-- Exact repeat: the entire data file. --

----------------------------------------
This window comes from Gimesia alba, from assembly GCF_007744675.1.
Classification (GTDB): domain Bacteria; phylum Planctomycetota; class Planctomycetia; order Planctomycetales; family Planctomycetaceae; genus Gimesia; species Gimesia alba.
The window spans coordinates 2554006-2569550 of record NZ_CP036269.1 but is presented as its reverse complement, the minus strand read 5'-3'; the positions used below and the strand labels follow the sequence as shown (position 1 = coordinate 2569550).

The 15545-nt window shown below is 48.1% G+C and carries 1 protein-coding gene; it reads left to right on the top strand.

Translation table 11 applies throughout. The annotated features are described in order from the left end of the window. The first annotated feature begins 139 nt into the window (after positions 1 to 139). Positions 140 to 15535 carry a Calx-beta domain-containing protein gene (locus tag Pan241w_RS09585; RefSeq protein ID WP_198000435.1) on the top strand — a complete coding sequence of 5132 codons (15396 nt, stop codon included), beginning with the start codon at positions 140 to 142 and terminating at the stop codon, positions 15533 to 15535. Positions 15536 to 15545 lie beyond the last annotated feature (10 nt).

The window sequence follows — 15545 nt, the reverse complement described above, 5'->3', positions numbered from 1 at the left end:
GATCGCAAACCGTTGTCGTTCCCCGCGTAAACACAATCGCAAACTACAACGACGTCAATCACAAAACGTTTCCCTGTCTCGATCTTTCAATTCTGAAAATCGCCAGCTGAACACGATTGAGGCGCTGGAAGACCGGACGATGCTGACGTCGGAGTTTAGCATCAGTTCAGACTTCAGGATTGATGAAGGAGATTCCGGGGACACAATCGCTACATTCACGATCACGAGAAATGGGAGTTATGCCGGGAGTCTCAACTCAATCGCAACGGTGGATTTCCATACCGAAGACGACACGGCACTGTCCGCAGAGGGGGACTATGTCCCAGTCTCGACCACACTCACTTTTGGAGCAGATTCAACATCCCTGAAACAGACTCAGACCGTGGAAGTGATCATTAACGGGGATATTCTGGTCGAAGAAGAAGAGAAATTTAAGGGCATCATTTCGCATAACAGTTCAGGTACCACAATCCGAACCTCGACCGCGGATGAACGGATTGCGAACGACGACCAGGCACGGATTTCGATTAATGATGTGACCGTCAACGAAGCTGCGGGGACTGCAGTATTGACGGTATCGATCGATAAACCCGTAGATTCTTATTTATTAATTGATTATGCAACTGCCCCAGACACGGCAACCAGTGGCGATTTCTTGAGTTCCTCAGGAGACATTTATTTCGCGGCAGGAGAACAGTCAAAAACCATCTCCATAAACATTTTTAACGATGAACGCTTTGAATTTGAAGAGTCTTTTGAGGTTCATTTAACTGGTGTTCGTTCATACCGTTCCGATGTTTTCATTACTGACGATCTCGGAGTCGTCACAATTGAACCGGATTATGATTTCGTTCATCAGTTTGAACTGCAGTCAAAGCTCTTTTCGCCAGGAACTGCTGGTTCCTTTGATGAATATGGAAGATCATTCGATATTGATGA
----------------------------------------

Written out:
This window comes from Gimesia alba, from assembly GCF_007744675.1.
Classification (GTDB): domain Bacteria; phylum Planctomycetota; class Planctomycetia; order Planctomycetales; family Planctomycetaceae; genus Gimesia; species Gimesia alba.
The window spans coordinates 2554006-2569550 of record NZ_CP036269.1 but is presented as its reverse complement, the minus strand read 5'-3'; the positions used below and the strand labels follow the sequence as shown (position 1 = coordinate 2569550).

The 15545-nt window shown below is 48.1% G+C and carries 1 protein-coding gene; it reads left to right on the top strand.

Translation table 11 applies throughout. The annotated features are described in order from the left end of the window. The first annotated feature begins 139 nt into the window (after positions 1 to 139). Positions 140 to 15535 carry a Calx-beta domain-containing protein gene (locus tag Pan241w_RS09585; RefSeq protein ID WP_198000435.1) on the top strand — a complete coding sequence of 5132 codons (15396 nt, stop codon included), beginning with the start codon at positions 140 to 142 and terminating at the stop codon, positions 15533 to 15535. Positions 15536 to 15545 lie beyond the last annotated feature (10 nt).

The window sequence follows — 15545 nt, the reverse complement described above, 5'->3', positions numbered from 1 at the left end:
GATCGCAAACCGTTGTCGTTCCCCGCGTAAACACAATCGCAAACTACAACGACGTCAATCACAAAACGTTTCCCTGTCTCGATCTTTCAATTCTGAAAATCGCCAGCTGAACACGATTGAGGCGCTGGAAGACCGGACGATGCTGACGTCGGAGTTTAGCATCAGTTCAGACTTCAGGATTGATGAAGGAGATTCCGGGGACACAATCGCTACATTCACGATCACGAGAAATGGGAGTTATGCCGGGAGTCTCAACTCAATCGCAACGGTGGATTTCCATACCGAAGACGACACGGCACTGTCCGCAGAGGGGGACTATGTCCCAGTCTCGACCACACTCACTTTTGGAGCAGATTCAACATCCCTGAAACAGACTCAGACCGTGGAAGTGATCATTAACGGGGATATTCTGGTCGAAGAAGAAGAGAAATTTAAGGGCATCATTTCGCATAACAGTTCAGGTACCACAATCCGAACCTCGACCGCGGATGAACGGATTGCGAACGACGACCAGGCACGGATTTCGATTAATGATGTGACCGTCAACGAAGCTGCGGGGACTGCAGTATTGACGGTATCGATCGATAAACCCGTAGATTCTTATTTATTAATTGATTATGCAACTGCCCCAGACACGGCAACCAGTGGCGATTTCTTGAGTTCCTCAGGAGACATTTATTTCGCGGCAGGAGAACAGTCAAAAACCATCTCCATAAACATTTTTAACGATGAACGCTTTGAATTTGAAGAGTCTTTTGAGGTTCATTTAACTGGTGTTCGTTCATACCGTTCCGATGTTTTCATTACTGACGATCTCGGAGTCGTCACAATTGAACCGGATTATGATTTCGTTCATCAGTTTGAACTGCAGTCAAAGCTCTTTTCGCCAGGAACTGCTGGTTCCTTTGATGAATATGGAAGATCATTCGATATTGATGA